(1) University of Bergen, (2) University of Bergen, Dept. of biosciences, (3) Norwegian Polar Institute, (4) Alfred Wegener Institute for Polar and Marine Research, (5) University of Rhode Island, (6) University of Rhode Island, Graduate School of Oceanography, (7) Alfred Wegener Institute of Polar and Marine Research, (8) Institute of Oceanology, Polish Academy of Sciences, (9) Norwegian University of Science and Technology, (10) UiT The Arctic University of Norway, (11) NORCE Norwegian Research Centre AS, NORCE Environment

Research highlights:

  • Even during the polar night there are active microzooplankton under the pack ice and we explore the possible role of sea ice ridges in sustaining the winter production

 

Ice algal phenology in a changing cryosphere

Tedesco, Letizia (1; presenting author); Vichi, Marcello (2)

(1) Finnish Environment Institute, (2) University of Cape Town

Research highlights:

  • This study shows CMIP5 and CMIP6 model performances to simulate Arctic and Antarctic sea-ice extent
  • Model simulations reveals good agreement with satellite observations for Arctic sea-ice extent, but large disagreement for Antarctic sea-ice extent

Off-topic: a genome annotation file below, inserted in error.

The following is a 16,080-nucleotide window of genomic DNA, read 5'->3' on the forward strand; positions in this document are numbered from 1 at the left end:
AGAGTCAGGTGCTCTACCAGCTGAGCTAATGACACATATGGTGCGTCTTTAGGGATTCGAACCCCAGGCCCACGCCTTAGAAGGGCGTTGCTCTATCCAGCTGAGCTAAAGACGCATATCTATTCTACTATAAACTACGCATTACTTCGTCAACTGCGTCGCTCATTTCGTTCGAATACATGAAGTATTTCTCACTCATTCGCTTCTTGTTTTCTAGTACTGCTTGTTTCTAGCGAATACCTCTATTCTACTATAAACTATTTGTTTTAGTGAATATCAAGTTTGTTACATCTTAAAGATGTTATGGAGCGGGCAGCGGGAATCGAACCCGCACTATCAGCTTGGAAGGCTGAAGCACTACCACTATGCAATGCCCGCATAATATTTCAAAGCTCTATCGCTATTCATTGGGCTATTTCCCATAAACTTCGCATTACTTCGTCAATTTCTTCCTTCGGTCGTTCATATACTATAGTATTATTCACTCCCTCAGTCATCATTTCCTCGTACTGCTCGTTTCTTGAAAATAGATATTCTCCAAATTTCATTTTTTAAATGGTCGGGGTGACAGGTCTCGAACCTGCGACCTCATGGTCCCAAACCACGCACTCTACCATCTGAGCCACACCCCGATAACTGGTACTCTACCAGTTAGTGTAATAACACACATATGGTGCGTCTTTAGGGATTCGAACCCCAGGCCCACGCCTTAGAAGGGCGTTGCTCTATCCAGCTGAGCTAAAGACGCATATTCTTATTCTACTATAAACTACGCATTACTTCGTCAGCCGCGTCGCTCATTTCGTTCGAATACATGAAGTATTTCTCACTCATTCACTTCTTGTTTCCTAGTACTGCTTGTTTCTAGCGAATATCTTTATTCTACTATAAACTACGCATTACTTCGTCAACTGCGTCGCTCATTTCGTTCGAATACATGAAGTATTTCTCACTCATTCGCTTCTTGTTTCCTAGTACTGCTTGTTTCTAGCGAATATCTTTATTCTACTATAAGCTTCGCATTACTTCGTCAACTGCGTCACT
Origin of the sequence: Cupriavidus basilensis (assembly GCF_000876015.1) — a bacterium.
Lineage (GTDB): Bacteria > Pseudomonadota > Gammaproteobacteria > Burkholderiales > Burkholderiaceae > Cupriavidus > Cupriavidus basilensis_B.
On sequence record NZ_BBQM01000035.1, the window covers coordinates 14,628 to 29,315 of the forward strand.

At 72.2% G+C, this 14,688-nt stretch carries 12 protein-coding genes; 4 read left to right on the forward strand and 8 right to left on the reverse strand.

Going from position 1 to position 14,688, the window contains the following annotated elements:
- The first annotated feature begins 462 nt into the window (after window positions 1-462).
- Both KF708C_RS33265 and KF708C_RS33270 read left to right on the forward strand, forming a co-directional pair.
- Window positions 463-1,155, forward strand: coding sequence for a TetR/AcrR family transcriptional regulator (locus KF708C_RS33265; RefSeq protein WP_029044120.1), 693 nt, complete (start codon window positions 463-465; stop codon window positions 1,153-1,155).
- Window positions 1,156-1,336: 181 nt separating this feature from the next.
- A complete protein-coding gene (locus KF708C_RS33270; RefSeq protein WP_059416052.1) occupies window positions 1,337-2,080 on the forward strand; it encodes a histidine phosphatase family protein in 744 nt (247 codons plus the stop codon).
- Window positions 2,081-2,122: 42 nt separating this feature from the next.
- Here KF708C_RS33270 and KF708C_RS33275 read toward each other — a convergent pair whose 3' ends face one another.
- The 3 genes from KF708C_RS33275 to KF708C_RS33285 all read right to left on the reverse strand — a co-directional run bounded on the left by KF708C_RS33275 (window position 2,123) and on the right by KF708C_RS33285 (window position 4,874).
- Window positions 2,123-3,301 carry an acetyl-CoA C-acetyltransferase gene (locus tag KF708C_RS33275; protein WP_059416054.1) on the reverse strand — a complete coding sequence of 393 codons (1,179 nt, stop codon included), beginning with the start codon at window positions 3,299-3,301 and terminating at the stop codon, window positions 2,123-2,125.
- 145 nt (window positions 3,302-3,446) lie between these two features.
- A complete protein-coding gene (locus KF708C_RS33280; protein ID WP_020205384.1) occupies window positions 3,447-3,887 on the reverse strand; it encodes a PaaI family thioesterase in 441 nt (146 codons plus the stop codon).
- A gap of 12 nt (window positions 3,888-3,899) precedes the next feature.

• This study shows how climate models assessed long-term changes in sea-ice biogeochemical dynamics in the Arctic Ocean and raises the question how we can address the same for the Southern Ocean

 

Autonomous measurements of physical and ecological key parameters in the Arctic Ocean

Castellani, Giulia (1; presenting author); Flores, Hauke (1); Valcic, Lovro (2); Wilkinson, Jeremy P. (3); Hoppmann, Mario (1); Karcher, Michael (4); Nicolaus, Marcel (1); Veyssiere, Gaelle (3); Stroeve, Julienne (5); Kim, Joo-Hong (6); Yang, Eun Jin (6); Kauker, Frank (4)

(1) Alfred Wegener Institute (AWI), (2) Bruncin Observation Systems, (3) British Antarctic Survey (BAS), (4) Ocean Atmosphere Systems GmbH (OASys), (5) University College London (UCL), (6) Korea Polar Research Institute (KOPRI)

Research highlights:

  • Unique measurements of sea-ice optical properties in the Beaufort Sea
  • First autonomous and remotely programmable AZFP in the Central Arctic Ocean
  • Potentially second transpolar drift with data on zooplankton and fish for comparison with MOSAiC data

 

SCIENCE DIPLOMACY AND THE FUTURE OF THE ARCTIC RESEARCH

Caymaz, Ebru (1; presenting author)

(1) Canakkale Onsekiz Mart University

Research highlights:

  • Science Diplomacy
  • Arctic Research
Contact
Alexey Pavlov Photo: Lars Olav Sparboe

Alexey Pavlov
email
+47 948 45 342